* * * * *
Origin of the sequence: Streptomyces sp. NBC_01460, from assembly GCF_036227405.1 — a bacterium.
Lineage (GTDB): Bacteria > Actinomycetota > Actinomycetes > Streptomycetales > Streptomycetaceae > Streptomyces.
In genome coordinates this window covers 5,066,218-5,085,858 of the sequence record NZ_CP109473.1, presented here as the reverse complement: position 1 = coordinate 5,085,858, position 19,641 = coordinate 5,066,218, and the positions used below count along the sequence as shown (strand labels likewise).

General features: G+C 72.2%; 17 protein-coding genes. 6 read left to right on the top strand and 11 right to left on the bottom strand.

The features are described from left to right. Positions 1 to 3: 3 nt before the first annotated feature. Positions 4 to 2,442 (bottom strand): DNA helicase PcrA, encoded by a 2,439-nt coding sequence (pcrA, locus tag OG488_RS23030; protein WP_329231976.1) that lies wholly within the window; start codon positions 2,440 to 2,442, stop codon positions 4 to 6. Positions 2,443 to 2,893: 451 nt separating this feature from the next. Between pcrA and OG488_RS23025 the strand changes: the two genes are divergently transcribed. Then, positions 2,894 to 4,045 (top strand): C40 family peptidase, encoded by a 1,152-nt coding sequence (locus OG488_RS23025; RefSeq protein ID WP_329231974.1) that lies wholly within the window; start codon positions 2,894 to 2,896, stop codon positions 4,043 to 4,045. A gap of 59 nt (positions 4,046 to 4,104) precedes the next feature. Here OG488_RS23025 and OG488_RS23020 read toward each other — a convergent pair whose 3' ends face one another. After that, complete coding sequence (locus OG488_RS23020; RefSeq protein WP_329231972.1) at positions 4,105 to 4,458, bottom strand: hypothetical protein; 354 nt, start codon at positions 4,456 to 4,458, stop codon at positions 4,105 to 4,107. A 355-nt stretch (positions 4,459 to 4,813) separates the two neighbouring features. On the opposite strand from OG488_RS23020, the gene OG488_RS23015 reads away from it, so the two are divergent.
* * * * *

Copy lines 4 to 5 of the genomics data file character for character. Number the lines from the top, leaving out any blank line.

General features: G+C 72.2%; 17 protein-coding genes. 6 read left to right on the top strand and 11 right to left on the bottom strand.

The features are described from left to right. Positions 1 to 3: 3 nt before the first annotated feature. Positions 4 to 2,442 (bottom strand): DNA helicase PcrA, encoded by a 2,439-nt coding sequence (pcrA, locus tag OG488_RS23030; protein WP_329231976.1) that lies wholly within the window; start codon positions 2,440 to 2,442, stop codon positions 4 to 6. Positions 2,443 to 2,893: 451 nt separating this feature from the next. Between pcrA and OG488_RS23025 the strand changes: the two genes are divergently transcribed. Then, positions 2,894 to 4,045 (top strand): C40 family peptidase, encoded by a 1,152-nt coding sequence (locus OG488_RS23025; RefSeq protein ID WP_329231974.1) that lies wholly within the window; start codon positions 2,894 to 2,896, stop codon positions 4,043 to 4,045. A gap of 59 nt (positions 4,046 to 4,104) precedes the next feature. Here OG488_RS23025 and OG488_RS23020 read toward each other — a convergent pair whose 3' ends face one another. After that, complete coding sequence (locus OG488_RS23020; RefSeq protein WP_329231972.1) at positions 4,105 to 4,458, bottom strand: hypothetical protein; 354 nt, start codon at positions 4,456 to 4,458, stop codon at positions 4,105 to 4,107. A 355-nt stretch (positions 4,459 to 4,813) separates the two neighbouring features. On the opposite strand from OG488_RS23020, the gene OG488_RS23015 reads away from it, so the two are divergent.